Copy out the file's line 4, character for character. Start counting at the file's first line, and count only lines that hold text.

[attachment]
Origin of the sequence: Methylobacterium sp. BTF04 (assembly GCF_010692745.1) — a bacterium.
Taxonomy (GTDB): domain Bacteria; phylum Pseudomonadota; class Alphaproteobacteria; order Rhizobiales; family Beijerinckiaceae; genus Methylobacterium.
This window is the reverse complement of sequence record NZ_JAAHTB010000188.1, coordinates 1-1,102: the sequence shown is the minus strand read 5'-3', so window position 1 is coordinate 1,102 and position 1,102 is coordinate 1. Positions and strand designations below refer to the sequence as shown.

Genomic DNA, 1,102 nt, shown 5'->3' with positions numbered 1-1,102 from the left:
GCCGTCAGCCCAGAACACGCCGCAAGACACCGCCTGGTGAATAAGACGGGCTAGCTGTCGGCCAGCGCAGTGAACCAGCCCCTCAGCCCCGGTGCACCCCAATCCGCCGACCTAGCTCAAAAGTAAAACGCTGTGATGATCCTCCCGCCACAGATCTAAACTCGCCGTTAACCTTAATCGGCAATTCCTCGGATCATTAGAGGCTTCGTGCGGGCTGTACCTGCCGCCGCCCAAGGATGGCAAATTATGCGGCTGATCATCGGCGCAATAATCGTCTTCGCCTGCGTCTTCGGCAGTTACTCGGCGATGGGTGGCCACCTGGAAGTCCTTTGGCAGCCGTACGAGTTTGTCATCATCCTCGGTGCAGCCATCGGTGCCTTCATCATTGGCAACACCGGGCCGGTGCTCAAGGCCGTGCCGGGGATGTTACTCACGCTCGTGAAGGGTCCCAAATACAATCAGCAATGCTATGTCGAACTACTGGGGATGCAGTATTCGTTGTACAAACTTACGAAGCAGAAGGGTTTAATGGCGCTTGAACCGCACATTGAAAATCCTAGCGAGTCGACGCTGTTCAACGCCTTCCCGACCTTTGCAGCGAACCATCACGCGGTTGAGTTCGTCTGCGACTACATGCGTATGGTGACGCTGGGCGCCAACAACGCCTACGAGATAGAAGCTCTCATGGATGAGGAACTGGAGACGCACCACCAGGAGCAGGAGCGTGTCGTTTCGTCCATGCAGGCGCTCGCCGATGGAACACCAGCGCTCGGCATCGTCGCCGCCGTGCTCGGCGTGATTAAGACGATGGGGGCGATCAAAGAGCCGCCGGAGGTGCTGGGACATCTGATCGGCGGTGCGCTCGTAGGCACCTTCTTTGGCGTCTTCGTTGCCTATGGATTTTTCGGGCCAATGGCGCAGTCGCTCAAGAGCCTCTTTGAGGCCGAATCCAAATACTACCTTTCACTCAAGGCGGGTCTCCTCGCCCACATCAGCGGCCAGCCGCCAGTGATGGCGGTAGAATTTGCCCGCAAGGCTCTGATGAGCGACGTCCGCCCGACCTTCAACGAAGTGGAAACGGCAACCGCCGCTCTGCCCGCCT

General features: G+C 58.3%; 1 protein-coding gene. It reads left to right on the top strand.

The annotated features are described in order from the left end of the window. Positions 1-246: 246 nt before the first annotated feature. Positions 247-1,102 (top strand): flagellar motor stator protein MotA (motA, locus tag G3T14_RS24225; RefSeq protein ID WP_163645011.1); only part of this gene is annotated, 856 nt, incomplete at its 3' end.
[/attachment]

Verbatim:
Genomic DNA, 1,102 nt, shown 5'->3' with positions numbered 1-1,102 from the left: